In the last 3 years, flood fury has killed 6,000

Radheshyam Jadhav Pune | Updated on August 13, 2019 Published on August 12, 2019

A tractor ploughs through a flooded road in Sangli District on Monday   -  Emmanual Yogini

Leaves 2 lakh livestock dead, 39 lakh houses damaged; Bihar tops the casualty list, Kerala tops in perished livestock

The heavy rains and floods during the last three years and the current year have extracted a heavy price.

From 2016-17 to 2019-20 (by July 18, 2019) over 6,000 people and 2 lakh livestock were killed in floods while 39 lakh houses were damaged. Farmers faced the brunt of floods as crops standing on 87.89 lakh hectare land were destroyed.

The data presented by the Ministry of Home Affairs in the Lok Sabha on July 23, 2019 shows that Bihar tops the list of States when it comes to death of citizens due to floods. 970 people were killed in Bihar during this period followed by 756 in Kerala, 663 in West Bengal and 522 in Maharashtra.

Kerala has lost huge amount of livestock in floods. 76,891 cattle was killed in Kerala floods during three-and-half years, followed by Tamil Nadu (30,000), Gujarat (16,000) and Odisha (11,000).

Kerala has also witnessed maximum damages to houses and huts. Over 6.67 lakh houses and huts were damaged in this State while 6.19 lakh houses and huts were damaged in Odisha. West Bengal and Tamil Nadu recorded damages to 6 lakh and 5.90 lakh houses and huts respectively.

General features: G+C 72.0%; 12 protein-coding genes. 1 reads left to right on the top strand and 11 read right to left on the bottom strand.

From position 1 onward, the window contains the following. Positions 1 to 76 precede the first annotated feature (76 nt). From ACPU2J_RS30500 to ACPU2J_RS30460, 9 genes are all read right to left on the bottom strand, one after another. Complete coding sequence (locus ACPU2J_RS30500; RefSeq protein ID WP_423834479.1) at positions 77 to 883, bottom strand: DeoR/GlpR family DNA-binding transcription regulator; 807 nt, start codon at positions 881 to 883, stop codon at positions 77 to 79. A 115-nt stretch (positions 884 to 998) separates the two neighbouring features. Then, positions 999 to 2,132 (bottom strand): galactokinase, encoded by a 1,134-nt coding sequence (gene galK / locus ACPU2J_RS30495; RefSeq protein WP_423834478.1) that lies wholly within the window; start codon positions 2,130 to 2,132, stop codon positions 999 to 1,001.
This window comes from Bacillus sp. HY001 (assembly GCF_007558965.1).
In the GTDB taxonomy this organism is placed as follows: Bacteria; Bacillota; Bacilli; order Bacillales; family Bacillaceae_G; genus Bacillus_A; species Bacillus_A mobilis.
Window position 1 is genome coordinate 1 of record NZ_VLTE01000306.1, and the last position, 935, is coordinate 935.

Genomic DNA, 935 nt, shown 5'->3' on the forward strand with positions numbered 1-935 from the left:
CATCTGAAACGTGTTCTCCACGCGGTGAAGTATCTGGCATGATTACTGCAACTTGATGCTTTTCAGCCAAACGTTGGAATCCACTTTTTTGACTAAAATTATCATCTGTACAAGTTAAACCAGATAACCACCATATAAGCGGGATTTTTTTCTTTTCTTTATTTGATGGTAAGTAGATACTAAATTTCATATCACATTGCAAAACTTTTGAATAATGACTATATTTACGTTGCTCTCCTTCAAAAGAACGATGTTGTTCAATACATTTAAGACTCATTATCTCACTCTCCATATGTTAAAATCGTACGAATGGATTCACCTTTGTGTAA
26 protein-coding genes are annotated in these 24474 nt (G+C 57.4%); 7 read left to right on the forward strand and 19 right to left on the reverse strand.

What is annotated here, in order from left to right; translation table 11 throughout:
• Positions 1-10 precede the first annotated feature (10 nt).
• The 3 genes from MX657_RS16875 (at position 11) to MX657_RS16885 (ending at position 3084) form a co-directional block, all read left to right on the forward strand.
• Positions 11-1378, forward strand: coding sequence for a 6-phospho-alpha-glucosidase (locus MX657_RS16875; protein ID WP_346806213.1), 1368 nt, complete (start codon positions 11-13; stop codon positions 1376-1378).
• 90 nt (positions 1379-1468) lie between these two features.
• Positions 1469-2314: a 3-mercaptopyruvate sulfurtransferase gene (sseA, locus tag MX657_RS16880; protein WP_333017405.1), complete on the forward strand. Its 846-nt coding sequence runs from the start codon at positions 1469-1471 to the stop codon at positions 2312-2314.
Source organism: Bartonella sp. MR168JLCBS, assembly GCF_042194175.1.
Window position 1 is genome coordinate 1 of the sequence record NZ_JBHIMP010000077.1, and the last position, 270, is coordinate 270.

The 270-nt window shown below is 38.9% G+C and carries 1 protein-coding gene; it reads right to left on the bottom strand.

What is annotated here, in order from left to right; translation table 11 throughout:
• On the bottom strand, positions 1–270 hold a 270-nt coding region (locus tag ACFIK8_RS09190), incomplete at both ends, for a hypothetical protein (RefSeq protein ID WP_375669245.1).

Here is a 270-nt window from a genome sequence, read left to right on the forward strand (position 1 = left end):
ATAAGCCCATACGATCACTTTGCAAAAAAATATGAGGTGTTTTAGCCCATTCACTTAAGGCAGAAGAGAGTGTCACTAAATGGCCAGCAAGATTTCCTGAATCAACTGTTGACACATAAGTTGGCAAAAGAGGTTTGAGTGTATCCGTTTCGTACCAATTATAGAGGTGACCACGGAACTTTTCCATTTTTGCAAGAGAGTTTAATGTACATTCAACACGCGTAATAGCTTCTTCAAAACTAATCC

Crop losses

Uttar Pradesh has lost crop of over 12.67 lakh hectares in floods between 2016-17 to 2019-20 while in Bihar crop on 11.82 lakh hectare was washed away. West Bengal has lost crop over 11.71 lakh hectares. However, the Centre claims that measures taken by the Central and State governments have significantly improved disaster management practices, preparedness, prevention and response mechanism resulting in significant reduction in casualties during natural calamities.

Disaster relief

The primary responsibility for disaster management rests with the States and financial assistance is provided to the affected States from the State Disaster Response Fund (SDRF) and the National Disaster Response Fund (NDRF).

“There are institutional mechanisms at the National, State and district level in the country for coordination of all the concerned agencies of Central and State government for effective management of natural disasters. The Central government has established a robust early warning system and has significantly enhanced the accuracy of weather forecasts” the Ministry told the House.

“There is no system in place at all. The government agencies or the local governing bodies have no idea about preventing disaster. The government jumps into action only after disaster takes place,” says Aruna Chavan, a professional from Kolhapur city which is facing massive floods.

There were no early warnings issued in Sangli and Kolhapur districts and people were stuck in submerged villages for a week as no government agency had reached to rescue them. 40 people have died in western Maharashtra floods in the last week while over 4 lakh have been shifted from their places.

Published on August 12, 2019
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